3. The United States and Australia have distinct perspectives on the scope of deterrence. Whereas Washington views deterrence in a global context involving multiple powers, for Canberra, it is regional and primarily about China. Australia cannot independently deter Chinese coercion; but it can complicate Beijing’s risk calculus by supporting US deterrence efforts, building domestic and regional resilience, and fostering collective action in the Pacific and Southeast Asia.
  4. There is a growing consensus that the United States and Australia need a more proactive strategy for deterring grey zone coercion. Given the asymmetry of interests at stake in many flashpoints, this may require threats of legitimate escalation to build credibility. Other elements of a new strategy should include clear red-lines, the resolve to accept risks, an integrated policy toolkit, a collective approach, and explicit threat narratives.
  5. As the US-China regional balance of power evolves in favour of Beijing, Washington will need to work more closely with its allies to sustain conventional deterrence. The most urgent priority is to bolster the war-fighting capacity of forward-deployed forces to deny China a fait accompli victory in its near abroad — a task that is complicated by Beijing’s higher tolerance for risk in pursuing a regional sphere of influence. In time, the United States, Australia, and other close allies may need to consider aggregating military capabilities to preserve a favourable balance.
  6. The Indo-Pacific nuclear order is entering a period of geopolitical and technological flux that will likely lead to more intense nuclear competition among regional states. If counter-force targeting becomes a central part of this competition — which is expected as new technologies like hypersonics come online — joint facilities such as Pine Gap will become more important within the alliance.
  7. Retaining a competitive edge in new technologies is central to deterrence in a multi-domain competition. This is best achieved collectively. The United States, Australia and other close partners should continue to integrate and breakdown barriers between their technological and innovation industrial bases. Expanding the Defense Innovation Unit to likeminded partners such as Australia can help stretch limited resources and focus investments on technologies that directly address shared operational challenges.
  8. Although networking among US allies and partners in the Indo-Pacific is an important development, optimising the network for deterrence remains a key challenge. Capable allies like Australia should focus on developing the military interoperability, shared resolve, and internal coordination required for credible deterrence. In working to build the capacity and resilience of smaller partners, it is vital to present a positive narrative and a wholistic vision for the region’s economic, environmental, and security future.
Chinese President Xi Jinping gives a speech at The Great Hall Of The People in Beijing, December 2018
Chinese President Xi Jinping gives a speech at The Great Hall Of The People in Beijing, December 2018Source: Getty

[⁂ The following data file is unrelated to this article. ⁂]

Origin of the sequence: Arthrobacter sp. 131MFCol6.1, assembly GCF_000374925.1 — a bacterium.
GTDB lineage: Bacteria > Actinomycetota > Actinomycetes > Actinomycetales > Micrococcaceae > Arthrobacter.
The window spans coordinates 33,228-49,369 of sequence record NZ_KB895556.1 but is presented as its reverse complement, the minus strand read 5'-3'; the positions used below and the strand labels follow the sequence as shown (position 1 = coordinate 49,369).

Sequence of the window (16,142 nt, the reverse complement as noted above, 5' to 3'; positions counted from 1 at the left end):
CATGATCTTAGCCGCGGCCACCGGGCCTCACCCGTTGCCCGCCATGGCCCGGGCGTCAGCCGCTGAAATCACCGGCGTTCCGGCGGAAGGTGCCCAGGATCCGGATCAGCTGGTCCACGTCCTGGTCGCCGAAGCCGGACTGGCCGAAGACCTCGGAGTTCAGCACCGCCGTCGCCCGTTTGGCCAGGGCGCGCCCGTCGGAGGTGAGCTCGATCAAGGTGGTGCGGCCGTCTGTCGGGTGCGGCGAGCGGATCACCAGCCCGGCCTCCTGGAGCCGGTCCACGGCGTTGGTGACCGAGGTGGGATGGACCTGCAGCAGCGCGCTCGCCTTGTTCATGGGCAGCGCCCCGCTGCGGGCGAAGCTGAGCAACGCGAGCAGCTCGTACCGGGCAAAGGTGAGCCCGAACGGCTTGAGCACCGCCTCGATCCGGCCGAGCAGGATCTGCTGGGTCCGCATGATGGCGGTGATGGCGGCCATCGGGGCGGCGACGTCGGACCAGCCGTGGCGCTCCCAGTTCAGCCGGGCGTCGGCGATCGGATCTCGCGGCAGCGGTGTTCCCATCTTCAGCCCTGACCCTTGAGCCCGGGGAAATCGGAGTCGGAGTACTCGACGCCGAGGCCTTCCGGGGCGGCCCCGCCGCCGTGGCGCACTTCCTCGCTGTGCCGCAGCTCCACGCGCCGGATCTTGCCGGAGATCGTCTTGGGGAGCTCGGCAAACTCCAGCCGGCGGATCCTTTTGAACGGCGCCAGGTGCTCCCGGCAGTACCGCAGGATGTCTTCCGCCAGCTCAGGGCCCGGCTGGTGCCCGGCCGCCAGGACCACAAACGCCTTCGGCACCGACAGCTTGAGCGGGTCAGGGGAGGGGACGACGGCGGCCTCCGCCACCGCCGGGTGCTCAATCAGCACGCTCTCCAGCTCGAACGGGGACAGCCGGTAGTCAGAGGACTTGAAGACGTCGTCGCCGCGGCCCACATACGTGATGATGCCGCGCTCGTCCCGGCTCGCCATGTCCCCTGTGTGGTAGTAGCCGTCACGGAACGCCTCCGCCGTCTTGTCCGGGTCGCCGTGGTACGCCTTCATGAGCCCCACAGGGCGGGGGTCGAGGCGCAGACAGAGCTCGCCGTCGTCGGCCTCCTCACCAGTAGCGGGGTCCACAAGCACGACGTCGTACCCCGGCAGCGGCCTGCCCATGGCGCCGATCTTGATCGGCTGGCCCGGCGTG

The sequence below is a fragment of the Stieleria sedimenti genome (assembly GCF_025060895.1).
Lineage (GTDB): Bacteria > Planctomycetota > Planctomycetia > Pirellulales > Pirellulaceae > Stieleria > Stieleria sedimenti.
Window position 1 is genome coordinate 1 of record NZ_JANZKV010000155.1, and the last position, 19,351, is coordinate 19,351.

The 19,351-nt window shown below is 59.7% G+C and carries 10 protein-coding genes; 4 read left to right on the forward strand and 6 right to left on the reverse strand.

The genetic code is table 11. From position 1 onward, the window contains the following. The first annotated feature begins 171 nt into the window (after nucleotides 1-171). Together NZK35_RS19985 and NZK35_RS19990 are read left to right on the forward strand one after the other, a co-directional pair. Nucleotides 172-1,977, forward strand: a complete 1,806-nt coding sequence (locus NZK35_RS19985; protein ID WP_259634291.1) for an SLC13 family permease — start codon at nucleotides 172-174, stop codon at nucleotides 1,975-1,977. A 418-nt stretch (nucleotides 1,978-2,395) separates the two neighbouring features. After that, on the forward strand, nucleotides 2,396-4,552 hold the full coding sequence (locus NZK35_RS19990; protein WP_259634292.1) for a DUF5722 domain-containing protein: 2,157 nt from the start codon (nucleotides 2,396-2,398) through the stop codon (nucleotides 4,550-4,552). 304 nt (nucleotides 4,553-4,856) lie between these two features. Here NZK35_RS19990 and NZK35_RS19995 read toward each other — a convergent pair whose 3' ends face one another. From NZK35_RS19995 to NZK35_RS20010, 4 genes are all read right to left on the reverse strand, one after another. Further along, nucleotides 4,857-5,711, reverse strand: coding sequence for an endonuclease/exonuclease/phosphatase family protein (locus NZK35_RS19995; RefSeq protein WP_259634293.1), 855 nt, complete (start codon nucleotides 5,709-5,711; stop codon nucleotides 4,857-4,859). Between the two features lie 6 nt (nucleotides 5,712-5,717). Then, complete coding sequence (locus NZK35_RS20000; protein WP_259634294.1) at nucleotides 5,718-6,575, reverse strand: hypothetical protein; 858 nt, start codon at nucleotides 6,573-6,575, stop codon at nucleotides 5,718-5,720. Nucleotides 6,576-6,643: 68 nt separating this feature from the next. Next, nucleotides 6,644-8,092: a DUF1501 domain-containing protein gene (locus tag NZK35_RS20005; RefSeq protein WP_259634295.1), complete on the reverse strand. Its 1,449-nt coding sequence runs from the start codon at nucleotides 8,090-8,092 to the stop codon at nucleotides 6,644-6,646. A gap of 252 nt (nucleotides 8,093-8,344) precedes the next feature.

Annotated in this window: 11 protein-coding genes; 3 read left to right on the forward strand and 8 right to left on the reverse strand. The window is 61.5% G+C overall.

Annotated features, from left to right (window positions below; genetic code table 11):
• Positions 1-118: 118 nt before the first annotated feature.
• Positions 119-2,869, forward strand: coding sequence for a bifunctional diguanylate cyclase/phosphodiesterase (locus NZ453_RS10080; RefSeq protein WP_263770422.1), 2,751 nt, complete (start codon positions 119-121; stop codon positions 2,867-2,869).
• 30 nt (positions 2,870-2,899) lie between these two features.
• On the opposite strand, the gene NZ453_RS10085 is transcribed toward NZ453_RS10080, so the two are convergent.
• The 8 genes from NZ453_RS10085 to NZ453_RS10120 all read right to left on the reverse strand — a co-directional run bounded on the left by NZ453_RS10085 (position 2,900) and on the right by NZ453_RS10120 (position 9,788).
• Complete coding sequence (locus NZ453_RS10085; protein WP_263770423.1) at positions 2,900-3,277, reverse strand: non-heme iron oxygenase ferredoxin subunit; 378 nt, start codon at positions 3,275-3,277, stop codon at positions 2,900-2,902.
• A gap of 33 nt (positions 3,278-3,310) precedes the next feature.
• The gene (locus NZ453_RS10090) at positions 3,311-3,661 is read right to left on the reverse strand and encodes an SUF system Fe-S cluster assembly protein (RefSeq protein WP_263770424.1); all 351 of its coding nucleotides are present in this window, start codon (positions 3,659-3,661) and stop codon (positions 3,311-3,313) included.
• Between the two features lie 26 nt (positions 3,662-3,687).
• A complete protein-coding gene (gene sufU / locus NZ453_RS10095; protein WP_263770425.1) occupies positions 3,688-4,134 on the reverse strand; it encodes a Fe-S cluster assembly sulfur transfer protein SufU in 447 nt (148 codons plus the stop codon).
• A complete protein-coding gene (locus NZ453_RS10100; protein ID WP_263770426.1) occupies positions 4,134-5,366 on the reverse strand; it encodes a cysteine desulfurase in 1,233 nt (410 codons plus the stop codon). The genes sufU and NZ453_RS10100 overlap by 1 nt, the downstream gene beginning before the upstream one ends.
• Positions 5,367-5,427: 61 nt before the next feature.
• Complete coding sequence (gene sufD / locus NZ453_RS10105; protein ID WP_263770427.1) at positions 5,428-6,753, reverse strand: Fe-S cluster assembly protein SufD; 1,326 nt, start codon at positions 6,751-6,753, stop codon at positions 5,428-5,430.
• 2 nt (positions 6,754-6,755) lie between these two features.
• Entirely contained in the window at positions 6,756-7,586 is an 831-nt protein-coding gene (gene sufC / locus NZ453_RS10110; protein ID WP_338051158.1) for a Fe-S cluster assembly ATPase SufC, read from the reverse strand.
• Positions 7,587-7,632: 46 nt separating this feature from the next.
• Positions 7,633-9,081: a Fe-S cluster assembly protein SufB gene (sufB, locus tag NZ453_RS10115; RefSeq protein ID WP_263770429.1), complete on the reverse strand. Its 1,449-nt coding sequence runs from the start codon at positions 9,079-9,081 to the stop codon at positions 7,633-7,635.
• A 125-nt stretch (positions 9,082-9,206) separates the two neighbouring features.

Deterring Grey Zone Coercion

  1. There is broad agreement between Americans and Australians that grey zone coercion by the Chinese Communist Party (CCP) poses the most pressing challenge to regional order. Defined as the use of asymmetric tactics to achieve strategic goals without the overt use of military force, China’s grey zone coercion involves the coordination of multiple tools, including political warfare, disinformation, co-option, subversion, and economic leverage. Non-kinetic military and paramilitary actions — such as the use of salami-slicing tactics and maritime militias — also form part of China’s grey zone toolkit. However, this subset of activity is less easily distinguishable from physical coercion and, at least in some cases, occupies a higher rung on the escalation ladder. The aim of China’s grey zone coercion is to make the Indo-Pacific region ‘safe’ for the CCP by gradually altering the status quo in line with its interests, expanding its sphere of influence, establishing new norms of behaviour, and ensuring regional states are divided internally and externally to prevent coordinated counter-strategies.
  2. It is important not to conflate grey zone coercion with competition itself, though there are no universally agreed criteria for distinguishing the two activities. Arguably the most useful distinction turns on the concept of legitimacy. In this view, ‘competition’ is an acceptable form of state conduct; whereas ‘grey zone coercion’ refers to actions that are illegal, covert, or corrosive of international norms and order. This distinction, however, is not wholly satisfying. Some note that coercion of all kinds is the business of international relations; and that even liberal democracies like the United States and Australia have employed grey zone tactics — and must do so again to defeat Chinese strategies. Sharper analytical frameworks are required to define the grey zone policy challenge. Failure to distinguish between grey zone coercion and competition could dilute policy responses; and risks censuring all forms of Chinese competition, which is an unsustainable public narrative and may prove counter-productive.